Promacta Gets Breakthrough Therapy Designation

Novartis anemia therapeutic is ready for first-line use in combination with standard immunotherapy.

Severe aplastic anemia (SAA) is a rare blood disorder indicated when a patient’s bone marrow loses its capacity to sufficiently produce enough platelets and white and red blood cells. Novartis announced it is another step closer to treating more patients with the disorder more effectively, now that the FDA has granted Breakthrough Therapy designation for the first-line use of Promacta® (eltrombopag), to treat people suffering from SAA in combination with standard immunotherapy.

Promacta, Novartis explained, is marketed as Revolade® in many countries outside the U.S. and is an approved second-line therapy for treating SAA in a refractory setting. The drug is also approved for children and adults with chronic immune thrombocytopenia (ITP) as well as people refractory to other treatments.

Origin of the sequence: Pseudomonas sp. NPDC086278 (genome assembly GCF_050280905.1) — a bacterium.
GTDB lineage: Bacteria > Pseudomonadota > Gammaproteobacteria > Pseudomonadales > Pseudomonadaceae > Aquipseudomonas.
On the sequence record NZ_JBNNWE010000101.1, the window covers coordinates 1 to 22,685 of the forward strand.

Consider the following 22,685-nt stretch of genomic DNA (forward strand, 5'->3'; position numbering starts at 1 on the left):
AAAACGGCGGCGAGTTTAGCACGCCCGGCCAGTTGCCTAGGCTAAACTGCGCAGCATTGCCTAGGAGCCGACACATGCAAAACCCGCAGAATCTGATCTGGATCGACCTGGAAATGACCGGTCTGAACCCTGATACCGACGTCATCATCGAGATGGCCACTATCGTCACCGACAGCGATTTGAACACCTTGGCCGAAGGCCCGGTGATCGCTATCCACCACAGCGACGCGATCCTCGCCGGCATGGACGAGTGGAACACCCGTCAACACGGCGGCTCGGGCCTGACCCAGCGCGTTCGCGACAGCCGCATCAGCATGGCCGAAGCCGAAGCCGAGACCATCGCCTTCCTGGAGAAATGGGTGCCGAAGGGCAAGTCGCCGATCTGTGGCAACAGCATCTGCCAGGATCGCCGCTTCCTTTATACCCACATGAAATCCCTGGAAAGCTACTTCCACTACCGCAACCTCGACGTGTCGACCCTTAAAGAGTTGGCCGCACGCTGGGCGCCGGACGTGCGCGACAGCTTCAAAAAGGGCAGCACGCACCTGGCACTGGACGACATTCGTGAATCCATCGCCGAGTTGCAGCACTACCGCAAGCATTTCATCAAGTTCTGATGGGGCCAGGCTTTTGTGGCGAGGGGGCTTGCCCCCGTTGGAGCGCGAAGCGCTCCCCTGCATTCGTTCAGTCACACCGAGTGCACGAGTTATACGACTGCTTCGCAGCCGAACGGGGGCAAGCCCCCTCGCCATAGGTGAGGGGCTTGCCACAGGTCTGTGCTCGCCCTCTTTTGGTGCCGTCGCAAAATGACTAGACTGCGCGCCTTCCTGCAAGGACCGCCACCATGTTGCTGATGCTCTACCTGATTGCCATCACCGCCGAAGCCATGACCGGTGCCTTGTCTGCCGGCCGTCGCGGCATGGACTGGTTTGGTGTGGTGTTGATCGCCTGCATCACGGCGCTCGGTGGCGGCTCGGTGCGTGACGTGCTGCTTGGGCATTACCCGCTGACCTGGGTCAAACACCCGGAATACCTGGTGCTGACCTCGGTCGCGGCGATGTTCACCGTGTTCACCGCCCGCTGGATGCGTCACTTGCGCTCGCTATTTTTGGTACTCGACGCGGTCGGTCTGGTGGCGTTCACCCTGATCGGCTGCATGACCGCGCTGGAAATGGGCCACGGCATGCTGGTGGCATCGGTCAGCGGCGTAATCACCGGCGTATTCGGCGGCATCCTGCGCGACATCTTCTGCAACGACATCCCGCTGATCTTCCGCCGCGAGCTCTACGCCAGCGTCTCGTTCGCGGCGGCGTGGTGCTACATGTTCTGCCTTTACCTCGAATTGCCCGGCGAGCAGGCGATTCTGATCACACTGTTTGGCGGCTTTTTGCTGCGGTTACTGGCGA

People with SAA, said Novartis, can experience a variety of debilitating symptoms and complications including excessive bruising, abnormal bleeding, troubled breathing and activity-limiting fatigue. As many as a third of all patients don’t respond to current therapies or relapse and experience the return of symptoms.

Samit Hirawat, Head of Novartis Oncology Global Drug Development, explained that Promacta is a promising medicine “that if approved for first-line use in severe aplastic anemia, may redefine the standard of care for patients with this rare and serious bone marrow condition." Hirawat further noted Novartis will continue to work closely with the FDA “to make Promacta available to patients with SAA who are new to treatment as soon as possible."

FDA grants Breakthrough Therapy to drugs intended to treat serious, life-threatening disease or disorders and able to demonstrate “a substantial improvement” over current standard therapies covering one or more “clinically significant” endpoints derived from preliminary clinical evidence.

Research conducted by the National Heart, Lung and Blood Institute (NHLBI) of the National Institutes of Health (NIH) showed that when treated with Promacta at the initiation of and concurrently with standard immunosuppressive treatment, more than half (52%) of patients with treatment-naïve SAA achieved complete response at six months. According to Novartis, overall response was 85%.


Steve Kuehn

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